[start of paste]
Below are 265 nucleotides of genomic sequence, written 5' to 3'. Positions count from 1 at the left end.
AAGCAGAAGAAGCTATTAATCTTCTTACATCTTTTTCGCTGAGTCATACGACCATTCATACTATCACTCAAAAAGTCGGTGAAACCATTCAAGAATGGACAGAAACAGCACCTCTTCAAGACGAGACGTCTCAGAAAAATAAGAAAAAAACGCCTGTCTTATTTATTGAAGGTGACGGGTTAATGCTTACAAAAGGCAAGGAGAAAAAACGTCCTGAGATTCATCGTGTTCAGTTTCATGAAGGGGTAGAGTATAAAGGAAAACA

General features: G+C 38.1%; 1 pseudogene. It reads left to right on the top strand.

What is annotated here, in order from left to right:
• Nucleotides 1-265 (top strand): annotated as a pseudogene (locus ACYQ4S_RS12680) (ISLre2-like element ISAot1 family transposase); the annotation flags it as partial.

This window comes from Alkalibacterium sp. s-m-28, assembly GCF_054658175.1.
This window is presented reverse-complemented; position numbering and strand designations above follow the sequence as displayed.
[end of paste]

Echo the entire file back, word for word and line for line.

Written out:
Below are 265 nucleotides of genomic sequence, written 5' to 3'. Positions count from 1 at the left end.
AAGCAGAAGAAGCTATTAATCTTCTTACATCTTTTTCGCTGAGTCATACGACCATTCATACTATCACTCAAAAAGTCGGTGAAACCATTCAAGAATGGACAGAAACAGCACCTCTTCAAGACGAGACGTCTCAGAAAAATAAGAAAAAAACGCCTGTCTTATTTATTGAAGGTGACGGGTTAATGCTTACAAAAGGCAAGGAGAAAAAACGTCCTGAGATTCATCGTGTTCAGTTTCATGAAGGGGTAGAGTATAAAGGAAAACA

General features: G+C 38.1%; 1 pseudogene. It reads left to right on the top strand.

What is annotated here, in order from left to right:
• Nucleotides 1-265 (top strand): annotated as a pseudogene (locus ACYQ4S_RS12680) (ISLre2-like element ISAot1 family transposase); the annotation flags it as partial.

This window comes from Alkalibacterium sp. s-m-28, assembly GCF_054658175.1.
This window is presented reverse-complemented; position numbering and strand designations above follow the sequence as displayed.